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The nation’s largest reservoir, Lake Mead, created by the Hoover Dam on the Colorado River, has reached record lows (at only 36% full) in the face of a severe drought sweeping the western U.S. The reservoir supplies drinking water for 25 million people in Los Angeles, San Diego, Phoenix, Tucson, Las Vegas, and more. Low water levels also mean 25% less hydropower being produced at Hoover Dam. Watering bans are now in effect in parts of Las Vegas, and the Governor of Utah released an unsettling video last week, asking residents to literally pray for rain. And as wildfire season dawns on the west, experts worry that the devastation may blow past previous records.
Why This Matters: Drought is becoming a permanent fixture across the west, and dry conditions are moving further east each year. Not only does this create prime conditions for wildfires, but it also creates water insecurity for millions of people. Marginalized communities stand to suffer most from growing drought because they already disproportionately lack reliable access to clean water. Compounded with rising heat and failing power grids, water scarcity in the west could be life-threatening for millions of people. Drought can also take a significant toll on the post-pandemic recovering economy; since 1980, droughts have cost the U.S. $259 billion. Worse yet, soon the government will have no choice but to cut off the spigot for farmers in the region.
Bless the Rains
As of Wednesday, the lake’s surface dipped below the 2016 record low, falling to 1,071.56 feet above sea level. Since 2000, it has fallen 140 feet. “There’s going to be a lot of pain in this drought,” said Jay Lund, a professor at the University of California Davis. “It’ll be catastrophic for some communities and for some local industries. It’ll be catastrophic for some fish species. But it’s not going to be catastrophic statewide.” But North Dakota Farmer Devin Jacobson isn’t so sure. He fears he’ll have to abandon part of his crops, spanning 3,500 acres, which have seen less than three inches of rain this season. This is a growing worry for farmers across the west, and agriculture accounts for about 80% of California’s water use.
Lund says that water restrictions will prevent catastrophe, emphasizing that California has survived droughts in the past with similar policy. The Regional Water Authority, which supplies water for 2 million residents in and around Sacramento, has now asked residents to reduce their water consumption by 10%. Governor Gavin Newsom has issued a drought emergency declaration for 41 out of 58 counties. Utah Governor Spencer Cox has already asked citizens to use water conservatively, but the drought has now reached 90% of the state, and even he seems to be losing faith. “I’ve already asked all Utahns to conserve water by avoiding long showers, fixing leaky faucets, and planting water-wise landscapes. But I fear those efforts alone won’t be enough to protect us,” Cox said in a video posted last Thursday. “We need more rain, and we need it now. We need some divine intervention.”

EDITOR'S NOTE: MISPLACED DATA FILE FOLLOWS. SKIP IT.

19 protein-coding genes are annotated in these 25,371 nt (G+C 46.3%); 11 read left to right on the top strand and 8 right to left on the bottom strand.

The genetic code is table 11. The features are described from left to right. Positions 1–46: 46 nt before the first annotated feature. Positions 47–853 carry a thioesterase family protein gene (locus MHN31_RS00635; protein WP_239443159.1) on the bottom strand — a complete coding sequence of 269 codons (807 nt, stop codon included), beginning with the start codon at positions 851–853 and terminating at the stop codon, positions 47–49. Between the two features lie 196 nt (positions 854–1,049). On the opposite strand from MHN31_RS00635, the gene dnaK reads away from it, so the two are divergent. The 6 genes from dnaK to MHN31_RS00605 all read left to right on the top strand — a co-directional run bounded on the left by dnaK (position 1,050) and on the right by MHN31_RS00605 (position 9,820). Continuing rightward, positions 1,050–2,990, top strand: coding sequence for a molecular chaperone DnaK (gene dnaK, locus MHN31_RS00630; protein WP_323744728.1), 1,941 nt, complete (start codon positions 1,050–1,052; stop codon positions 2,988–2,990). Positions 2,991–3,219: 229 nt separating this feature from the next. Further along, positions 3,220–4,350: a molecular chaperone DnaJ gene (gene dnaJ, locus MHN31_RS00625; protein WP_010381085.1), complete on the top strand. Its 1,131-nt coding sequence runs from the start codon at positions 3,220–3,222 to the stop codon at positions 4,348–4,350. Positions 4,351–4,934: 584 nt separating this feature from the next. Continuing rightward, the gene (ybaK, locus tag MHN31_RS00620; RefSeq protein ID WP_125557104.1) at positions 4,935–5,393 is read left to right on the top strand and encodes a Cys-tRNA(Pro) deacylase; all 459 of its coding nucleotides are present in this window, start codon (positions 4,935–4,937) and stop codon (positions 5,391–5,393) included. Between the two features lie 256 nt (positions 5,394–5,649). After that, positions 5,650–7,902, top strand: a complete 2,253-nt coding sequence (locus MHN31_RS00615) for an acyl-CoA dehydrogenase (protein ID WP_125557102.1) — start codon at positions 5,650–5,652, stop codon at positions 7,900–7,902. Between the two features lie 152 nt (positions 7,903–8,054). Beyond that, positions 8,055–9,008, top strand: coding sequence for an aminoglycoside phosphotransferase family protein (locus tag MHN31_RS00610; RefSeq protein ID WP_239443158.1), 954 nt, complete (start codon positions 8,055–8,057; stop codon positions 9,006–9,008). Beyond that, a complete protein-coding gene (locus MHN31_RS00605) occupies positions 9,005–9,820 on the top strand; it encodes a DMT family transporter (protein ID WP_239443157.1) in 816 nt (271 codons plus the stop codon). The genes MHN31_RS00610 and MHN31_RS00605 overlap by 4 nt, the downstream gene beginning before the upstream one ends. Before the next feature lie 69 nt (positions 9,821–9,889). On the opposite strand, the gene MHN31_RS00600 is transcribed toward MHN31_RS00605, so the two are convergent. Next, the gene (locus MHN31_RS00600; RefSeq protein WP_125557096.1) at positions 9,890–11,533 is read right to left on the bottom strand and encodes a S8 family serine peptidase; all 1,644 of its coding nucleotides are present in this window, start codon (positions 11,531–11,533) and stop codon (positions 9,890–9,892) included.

Experts hope that these methods can tide the populace over until the rains arrive again. This drought, however, turns 22 this year and is the most prolonged dry period in 115 years of record-keeping. Some have gone so far as to call it a “permanent drought.” With innovative water management techniques, states can preserve more of their water resources. Still, it’s clear that the only way to truly end the drought is to put an end to catastrophic temperature rise.
For generations, Native Alaskans have stored their food year-round in icy cellars that have been dug deep underground, but recently many of these cellars are either becoming too warm so that the food spoils or failing completely due to flooding or collapse Civil Eats’ Kayla Frost reported from Alaska. The cellars, known as siġluaqs, are usually about 10 to 20 feet below the surface and consist of a small room that used to be consistently about 10 degrees Fahrenheit year-round.
Why This Matters: The loss of these natural freezers could be devastating to Native Alaskans.
A 20-year-old tax break for oil and gas companies in Texas quietly met its end last Thursday. In the previous two decades, a provision of the Texas code known as “Chapter 313” has provided $10 billion in property tax reliefto corporations in Texas, primarily petrochemical firms.
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